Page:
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Overton Hygienic Building
Address: 3619-27 S. State St.
Year Built: 1922-1923
Architect: Z. Erol Smith
Date Designated a Chicago Landmark: September 9, 1998..
Built by noted entrepreneur Anthony Overton as the headquarters for the Overton Hygienic Company, which was one of the nation's foremost producers of African-American cosmetics. The building is a combination of store, offices and manufacturing facilities..

Chicago also emerged as a center of Black Journalism. Some black-owned newspapers are Chicago Whip, Chicago Bee, Broad Axe and Half Century Magazine. One of the most influential was Chicago Defender.. Two buildings that represent this institution of black-journalism are designated as Chicago Landmarks..
- Chicago Bee
- Chicago Defender

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Chicago Bee Building..
Address: 3647-55 S. State St.
Year Built: 1929-1931
Architect: Z. Erol Smith
Date Designated a Chicago Landmark: September 9, 1998..
The building was constructed as the headquarters for the Chicago Bee newspaper, which was founded by noted African-American entrepreneur Anthony Overton..

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Chicago Defender Building..
Address: 3435 S. Indiana Ave.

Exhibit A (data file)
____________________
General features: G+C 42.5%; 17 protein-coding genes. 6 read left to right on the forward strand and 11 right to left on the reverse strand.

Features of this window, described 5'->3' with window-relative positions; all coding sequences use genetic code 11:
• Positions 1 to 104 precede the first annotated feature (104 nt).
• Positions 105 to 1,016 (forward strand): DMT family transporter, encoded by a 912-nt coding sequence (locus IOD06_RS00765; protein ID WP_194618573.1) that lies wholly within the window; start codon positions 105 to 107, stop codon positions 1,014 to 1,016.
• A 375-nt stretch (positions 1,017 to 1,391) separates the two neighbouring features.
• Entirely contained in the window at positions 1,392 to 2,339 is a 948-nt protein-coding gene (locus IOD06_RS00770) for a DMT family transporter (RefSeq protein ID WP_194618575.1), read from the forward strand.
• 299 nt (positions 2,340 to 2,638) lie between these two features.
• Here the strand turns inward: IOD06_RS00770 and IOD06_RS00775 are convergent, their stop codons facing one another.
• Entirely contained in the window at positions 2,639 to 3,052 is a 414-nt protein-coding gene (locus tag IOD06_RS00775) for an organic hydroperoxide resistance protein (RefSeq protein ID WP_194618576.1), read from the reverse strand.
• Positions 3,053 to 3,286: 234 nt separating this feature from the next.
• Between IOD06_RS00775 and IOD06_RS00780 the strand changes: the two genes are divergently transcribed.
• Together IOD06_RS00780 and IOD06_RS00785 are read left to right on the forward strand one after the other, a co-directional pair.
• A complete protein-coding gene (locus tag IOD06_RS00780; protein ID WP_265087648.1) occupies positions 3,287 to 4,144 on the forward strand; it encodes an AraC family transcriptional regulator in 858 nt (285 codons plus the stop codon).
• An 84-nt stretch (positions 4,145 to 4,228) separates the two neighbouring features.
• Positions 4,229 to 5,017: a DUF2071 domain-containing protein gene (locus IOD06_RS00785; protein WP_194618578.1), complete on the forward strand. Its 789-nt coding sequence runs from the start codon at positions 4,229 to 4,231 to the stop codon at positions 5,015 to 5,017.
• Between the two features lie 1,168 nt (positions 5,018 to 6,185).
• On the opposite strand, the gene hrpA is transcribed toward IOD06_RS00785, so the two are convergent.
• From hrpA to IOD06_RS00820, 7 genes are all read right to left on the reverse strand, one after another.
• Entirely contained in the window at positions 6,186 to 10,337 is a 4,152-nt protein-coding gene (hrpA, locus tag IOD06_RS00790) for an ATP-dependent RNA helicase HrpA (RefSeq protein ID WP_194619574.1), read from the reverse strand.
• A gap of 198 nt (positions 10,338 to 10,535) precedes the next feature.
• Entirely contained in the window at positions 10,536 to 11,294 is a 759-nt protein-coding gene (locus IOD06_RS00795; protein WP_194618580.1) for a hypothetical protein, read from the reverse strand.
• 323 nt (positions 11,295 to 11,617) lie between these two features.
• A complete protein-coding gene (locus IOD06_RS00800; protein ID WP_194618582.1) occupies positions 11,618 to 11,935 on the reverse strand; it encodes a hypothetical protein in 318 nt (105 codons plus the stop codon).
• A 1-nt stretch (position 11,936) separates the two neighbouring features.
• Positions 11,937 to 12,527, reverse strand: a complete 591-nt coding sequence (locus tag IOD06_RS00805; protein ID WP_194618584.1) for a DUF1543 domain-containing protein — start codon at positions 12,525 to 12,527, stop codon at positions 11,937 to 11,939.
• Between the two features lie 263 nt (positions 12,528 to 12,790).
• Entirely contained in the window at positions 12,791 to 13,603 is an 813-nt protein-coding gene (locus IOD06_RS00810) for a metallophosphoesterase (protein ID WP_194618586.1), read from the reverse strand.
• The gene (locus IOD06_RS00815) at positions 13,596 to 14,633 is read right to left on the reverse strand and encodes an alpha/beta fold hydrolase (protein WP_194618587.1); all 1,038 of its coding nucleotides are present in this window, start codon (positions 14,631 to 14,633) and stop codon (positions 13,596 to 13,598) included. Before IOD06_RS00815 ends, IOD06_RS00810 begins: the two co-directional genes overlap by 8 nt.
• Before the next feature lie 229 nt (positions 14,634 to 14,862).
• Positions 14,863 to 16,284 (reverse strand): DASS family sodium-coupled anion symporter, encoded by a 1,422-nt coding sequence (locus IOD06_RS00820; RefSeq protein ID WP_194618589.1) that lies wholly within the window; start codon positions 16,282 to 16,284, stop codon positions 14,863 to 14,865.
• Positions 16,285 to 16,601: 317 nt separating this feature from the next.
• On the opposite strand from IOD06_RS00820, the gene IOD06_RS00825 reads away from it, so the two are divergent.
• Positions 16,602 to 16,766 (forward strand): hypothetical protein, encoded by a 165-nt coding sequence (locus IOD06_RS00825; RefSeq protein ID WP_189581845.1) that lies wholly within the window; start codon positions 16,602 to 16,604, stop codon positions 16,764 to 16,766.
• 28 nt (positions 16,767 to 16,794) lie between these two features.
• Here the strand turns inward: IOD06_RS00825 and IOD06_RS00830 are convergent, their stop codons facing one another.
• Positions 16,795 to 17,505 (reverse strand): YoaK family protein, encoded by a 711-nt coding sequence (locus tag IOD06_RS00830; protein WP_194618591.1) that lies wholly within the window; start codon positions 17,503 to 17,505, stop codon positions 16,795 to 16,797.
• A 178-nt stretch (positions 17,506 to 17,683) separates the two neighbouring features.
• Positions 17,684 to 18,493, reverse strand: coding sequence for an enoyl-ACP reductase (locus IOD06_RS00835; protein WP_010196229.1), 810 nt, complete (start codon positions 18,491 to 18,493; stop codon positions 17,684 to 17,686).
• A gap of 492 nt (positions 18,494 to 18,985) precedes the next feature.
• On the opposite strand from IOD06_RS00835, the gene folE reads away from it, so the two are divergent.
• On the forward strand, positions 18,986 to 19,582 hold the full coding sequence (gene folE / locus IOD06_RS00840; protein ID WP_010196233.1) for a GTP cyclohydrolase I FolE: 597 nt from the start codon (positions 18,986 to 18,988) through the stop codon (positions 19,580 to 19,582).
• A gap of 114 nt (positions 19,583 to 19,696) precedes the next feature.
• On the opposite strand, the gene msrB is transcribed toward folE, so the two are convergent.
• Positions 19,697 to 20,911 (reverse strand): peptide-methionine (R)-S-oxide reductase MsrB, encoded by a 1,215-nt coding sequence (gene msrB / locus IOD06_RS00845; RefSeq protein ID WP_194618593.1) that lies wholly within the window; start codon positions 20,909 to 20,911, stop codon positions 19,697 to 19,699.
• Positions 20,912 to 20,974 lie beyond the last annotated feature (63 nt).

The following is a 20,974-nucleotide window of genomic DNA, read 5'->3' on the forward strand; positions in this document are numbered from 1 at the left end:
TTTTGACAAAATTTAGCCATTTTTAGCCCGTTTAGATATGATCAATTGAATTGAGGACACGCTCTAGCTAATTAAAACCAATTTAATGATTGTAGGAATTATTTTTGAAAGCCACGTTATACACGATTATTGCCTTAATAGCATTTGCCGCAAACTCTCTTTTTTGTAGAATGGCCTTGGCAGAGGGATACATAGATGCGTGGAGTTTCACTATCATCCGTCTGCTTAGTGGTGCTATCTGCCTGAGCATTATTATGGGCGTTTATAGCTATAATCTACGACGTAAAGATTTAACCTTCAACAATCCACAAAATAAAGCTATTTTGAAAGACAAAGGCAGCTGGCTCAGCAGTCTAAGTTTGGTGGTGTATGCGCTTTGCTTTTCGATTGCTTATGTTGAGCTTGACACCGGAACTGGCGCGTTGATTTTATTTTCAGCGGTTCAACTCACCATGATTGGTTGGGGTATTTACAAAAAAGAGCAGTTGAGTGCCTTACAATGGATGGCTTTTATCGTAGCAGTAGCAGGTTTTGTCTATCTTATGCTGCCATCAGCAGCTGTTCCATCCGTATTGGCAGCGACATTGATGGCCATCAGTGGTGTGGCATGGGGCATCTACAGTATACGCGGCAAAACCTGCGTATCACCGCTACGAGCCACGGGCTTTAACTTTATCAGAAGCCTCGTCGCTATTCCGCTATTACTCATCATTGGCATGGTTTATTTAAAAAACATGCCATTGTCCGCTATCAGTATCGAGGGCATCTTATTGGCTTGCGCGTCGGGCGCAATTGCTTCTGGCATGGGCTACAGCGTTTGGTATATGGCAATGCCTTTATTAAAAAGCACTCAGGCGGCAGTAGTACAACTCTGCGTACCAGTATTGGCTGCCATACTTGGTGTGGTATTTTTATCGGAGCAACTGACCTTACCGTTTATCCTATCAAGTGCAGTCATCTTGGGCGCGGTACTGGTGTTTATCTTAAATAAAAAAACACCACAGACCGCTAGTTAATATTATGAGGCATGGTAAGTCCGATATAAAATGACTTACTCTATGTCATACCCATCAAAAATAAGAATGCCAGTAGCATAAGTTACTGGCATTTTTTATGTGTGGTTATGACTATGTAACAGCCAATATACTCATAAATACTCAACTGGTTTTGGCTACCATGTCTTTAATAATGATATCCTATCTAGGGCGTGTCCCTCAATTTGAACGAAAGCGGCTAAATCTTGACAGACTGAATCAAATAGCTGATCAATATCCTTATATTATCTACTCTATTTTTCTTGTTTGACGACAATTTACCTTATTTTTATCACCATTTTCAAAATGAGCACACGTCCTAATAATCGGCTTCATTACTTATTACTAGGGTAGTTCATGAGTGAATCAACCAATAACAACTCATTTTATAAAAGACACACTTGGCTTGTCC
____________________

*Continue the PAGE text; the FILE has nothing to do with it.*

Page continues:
Year Built: 1899
Architect: Henry L. Newhouse
Date Designated a Chicago Landmark: September 9, 1998..
This former Jewish synagogue was home to the Chicago Defender from 1920 until 1960. Founded by Robert S. Abbott in 1905, the newspaper became nationally known for its outspoken editorial policies on behalf of civil rights issues. The "Great Migration" of the early-20th century was largely initiated by Defender editorials urging African-Americans to leave the poverty of the South for new opportunities in the North. It is one of nine structures in the Black Metropolis-Bronzeville Historic District.

Churches played an important role in the development of Black Metropolis..
- Olivet Baptist Church
- Pilgrim Baptist Church
- Wabash Avenue YMCA

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Wabash Avenue YMCA..
Address: 3763 S. Wabash Ave.
Year Built: 1911-1913
Architect: Robert C. Berlin
Date Designated a Chicago Landmark: September 9, 1998..